Critics point out that it is not difficult to see why corporations are tempted by the government’s offer. The route is expected to bring a 20 percent profit margin to its operator with virtually no risk of outside competition or loss of market.
Moreover, the winner does not even have to purchase the train that will run on the rail line. The state-owned Korea Rail Network Authority (KRNA), which is responsible for the maintenance of the country’s entire rail network, will buy the trains instead and lease it to private enterprise.
In a rebuttal, the MLTM says that whichever private company wins operating rights will be subject to terms more stringent than that of KORAIL. “The winner is obliged to reduce the current fare by 10 percent, and make additional annual payments for using the route, more than its public counterpart,” states the ministry’s press release.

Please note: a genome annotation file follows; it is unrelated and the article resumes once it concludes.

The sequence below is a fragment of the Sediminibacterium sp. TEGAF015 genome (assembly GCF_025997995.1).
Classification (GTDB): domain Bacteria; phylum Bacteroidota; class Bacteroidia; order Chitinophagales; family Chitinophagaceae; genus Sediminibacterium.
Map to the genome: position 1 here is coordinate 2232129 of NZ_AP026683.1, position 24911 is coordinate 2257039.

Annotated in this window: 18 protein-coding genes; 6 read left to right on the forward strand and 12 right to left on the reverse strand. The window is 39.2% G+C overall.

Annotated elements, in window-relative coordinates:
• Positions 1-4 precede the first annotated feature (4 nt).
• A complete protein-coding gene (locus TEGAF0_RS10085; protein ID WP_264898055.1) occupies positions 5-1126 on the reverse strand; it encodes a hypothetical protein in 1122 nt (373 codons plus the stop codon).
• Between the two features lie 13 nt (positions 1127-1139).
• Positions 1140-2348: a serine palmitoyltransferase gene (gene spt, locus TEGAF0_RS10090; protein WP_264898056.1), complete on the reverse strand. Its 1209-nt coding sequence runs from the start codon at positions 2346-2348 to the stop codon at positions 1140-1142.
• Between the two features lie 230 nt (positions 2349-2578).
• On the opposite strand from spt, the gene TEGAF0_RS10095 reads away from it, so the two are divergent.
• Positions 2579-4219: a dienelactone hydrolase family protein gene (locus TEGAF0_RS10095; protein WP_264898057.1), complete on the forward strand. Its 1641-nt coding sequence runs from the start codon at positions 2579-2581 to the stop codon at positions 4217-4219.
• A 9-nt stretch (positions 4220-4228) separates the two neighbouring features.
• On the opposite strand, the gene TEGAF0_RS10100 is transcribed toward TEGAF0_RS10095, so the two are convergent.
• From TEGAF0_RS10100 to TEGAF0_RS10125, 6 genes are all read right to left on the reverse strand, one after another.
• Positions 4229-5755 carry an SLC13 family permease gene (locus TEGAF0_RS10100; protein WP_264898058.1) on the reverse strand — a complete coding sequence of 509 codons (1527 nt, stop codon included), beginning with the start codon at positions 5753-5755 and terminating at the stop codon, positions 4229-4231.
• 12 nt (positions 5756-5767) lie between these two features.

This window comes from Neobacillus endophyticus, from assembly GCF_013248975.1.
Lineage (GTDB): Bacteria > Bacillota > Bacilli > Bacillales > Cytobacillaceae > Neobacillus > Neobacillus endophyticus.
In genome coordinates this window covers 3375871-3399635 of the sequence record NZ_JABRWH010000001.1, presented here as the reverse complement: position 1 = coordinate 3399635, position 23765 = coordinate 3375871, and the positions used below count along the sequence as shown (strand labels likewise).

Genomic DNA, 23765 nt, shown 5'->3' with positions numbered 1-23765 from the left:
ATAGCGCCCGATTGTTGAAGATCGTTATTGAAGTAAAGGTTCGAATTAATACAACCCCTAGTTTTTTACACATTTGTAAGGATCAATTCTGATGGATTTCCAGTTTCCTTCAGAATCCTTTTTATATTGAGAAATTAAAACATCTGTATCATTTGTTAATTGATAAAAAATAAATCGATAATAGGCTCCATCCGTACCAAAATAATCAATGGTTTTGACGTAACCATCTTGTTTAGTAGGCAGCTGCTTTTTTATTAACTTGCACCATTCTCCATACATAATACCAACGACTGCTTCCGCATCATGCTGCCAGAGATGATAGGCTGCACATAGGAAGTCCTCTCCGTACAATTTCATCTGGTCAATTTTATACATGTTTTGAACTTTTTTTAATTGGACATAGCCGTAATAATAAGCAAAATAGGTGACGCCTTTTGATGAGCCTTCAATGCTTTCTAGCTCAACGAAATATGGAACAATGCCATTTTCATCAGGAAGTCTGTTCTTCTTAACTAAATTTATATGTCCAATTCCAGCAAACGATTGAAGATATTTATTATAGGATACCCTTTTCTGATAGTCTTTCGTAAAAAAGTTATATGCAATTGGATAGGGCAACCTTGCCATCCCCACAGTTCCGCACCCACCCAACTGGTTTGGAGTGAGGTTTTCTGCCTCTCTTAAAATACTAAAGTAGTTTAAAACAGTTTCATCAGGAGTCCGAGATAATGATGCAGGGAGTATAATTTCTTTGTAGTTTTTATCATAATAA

Lee Eui-young, professor of Economics at Gunsan National University, disagrees. “If the government is really concerned about the fare, it could simply force KORAIL to reduce it. After all, it is a state-owned company.”
Lee also said that privatization is unlikely to bring the fare down. “Whoever wins the operating franchise will make numerous excuses, such as a large-scale deficit, in order to raise the fare after running the line for only a couple of years.”
Crucially, the professor pointed out that all of the talking about reducing the price misses the point. “The Suseo-Pyongtaek line is an express train, and its passengers are willing to pay extra money in exchange for saving time. Even if privatization brings about a reduction in price, as the government claims, it is not very likely to attract more passengers.”